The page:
National Treasures - Thomson Car
We all like to think of the Holden as being our first locally made car, a sort of cultural icon.
But is it an icon or an impostor? If things had turned out differently fifty years earlier then we might have been singing ‘football, meat pies, kangaroos and Thomson cars’. And if its inventor had his way, then our cars would have been running on hot water.
So going for a drive would have been a bit like putting the kettle on for a cuppa. That’s because the Thomson car was steam driven. His original car is on display at the Melbourne Museum¹.
Isn’t this a beauty. There’s not a kilometre on the clock, because it hasn’t got a clock, and only one owner, and it wasn’t a little old lady who drove it to work on Sundays. It was the inventor and visionary Herbert Thomson.
Thomson was a Melbourne engineer who had the dream to mass produce an all-Australian-made car. And that was in the 1890s, fifty years before the first Holden rolled off the line. Now the amazing thing is, when Thomson drew up the designs, he had only ever heard of cars and seen pictures, but he’d never actually laid eyes on a real one².
Matthew Churchwood has studied the steam car since 1995.
When it first appeared on Melbourne streets in 1898, for a lot of people it was the first motor vehicle they had ever seen. It was a total novelty.
Why did he choose steam rather than petrol gasoline?
I guess at that time steam was still the technology of the day, most industry was run by steam power. Thomson had done most of his training in steam power. In fact he built his first steam engine at the young age of twelve and went on to found an engineering business in the early 1890s, likely building small steam engines and repairing them and so on.
When Thomson applied for a patent for his steam car he claimed it had about half a dozen innovations. So what passed for a technological breakthrough in the 1890s?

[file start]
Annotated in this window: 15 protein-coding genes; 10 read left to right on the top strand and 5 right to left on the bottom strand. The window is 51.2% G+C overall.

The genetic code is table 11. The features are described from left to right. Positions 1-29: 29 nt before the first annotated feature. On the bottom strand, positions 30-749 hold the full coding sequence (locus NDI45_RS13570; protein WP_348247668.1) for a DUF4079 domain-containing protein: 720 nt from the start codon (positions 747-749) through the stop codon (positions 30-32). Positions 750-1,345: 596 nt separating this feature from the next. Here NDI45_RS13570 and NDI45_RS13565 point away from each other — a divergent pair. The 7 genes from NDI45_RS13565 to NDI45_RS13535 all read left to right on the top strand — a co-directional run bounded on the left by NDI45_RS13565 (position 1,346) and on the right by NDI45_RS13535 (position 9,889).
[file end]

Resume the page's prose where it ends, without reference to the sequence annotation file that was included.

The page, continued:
This looks like a hand brake but it’s the steering mechanism and unlike other cars of the era that had a boat tiller that he moved left to right when you push this lever forward it turned the wheels to the right and when you pulled it back it turned the wheels to the left — so it must have been a mongrel of a thing to steer.
But wait until you see what’s underneath. This is where all the fun of owning a Thomson steam car begins. Unlike other steam cars the Thomson has two speed gears and if you can see this belt on this little pulley well that’s great for driving up steep hills but when you get to the top and you want to get on the open road you’ve got to stop the car, climb out, get underneath, pull this belt off this pulley, and with a screwdriver get it on this bigger pulley, then you get back in the car and then you follow the open road. That’s all very well until you get to another hill and then you’ve got to go through the whole process and get it back on the little pulley again. And that’s a long way from a modern-day automatic transmission.
So what happened to the Thomson Car Company? We look around the streets today and we don’t see Thomson steam cars anywhere. When did it all start to fade into the distance for us?
The Thomson Car Company built about twelve cars up to 1903 and unfortunately they could never make them profitably to compete with the cost of imported cars and so eventually they went out of business.
So I guess Thomson’s car company ran out of steam!
Herbert Thomson died in 1947, the year before Holden began Australia’s passion for the locally made car, and perhaps it’s just as well because in the years before he died he’d come to the conclusion that as useful as cars were, they were in his words, ‘a positive nuisance’. But that doesn’t change the fact that he was the first person to manufacture and market a wholly Australian-made car and this National Treasure is where the dream began.
¹ Correction: The car held at the Melbourne Museum was built in 1898. An earlier model is held at the Powerhouse Museum in Sydney.
² Correction: The Thomson car was built by Herbert Thomson and Edward Holmes.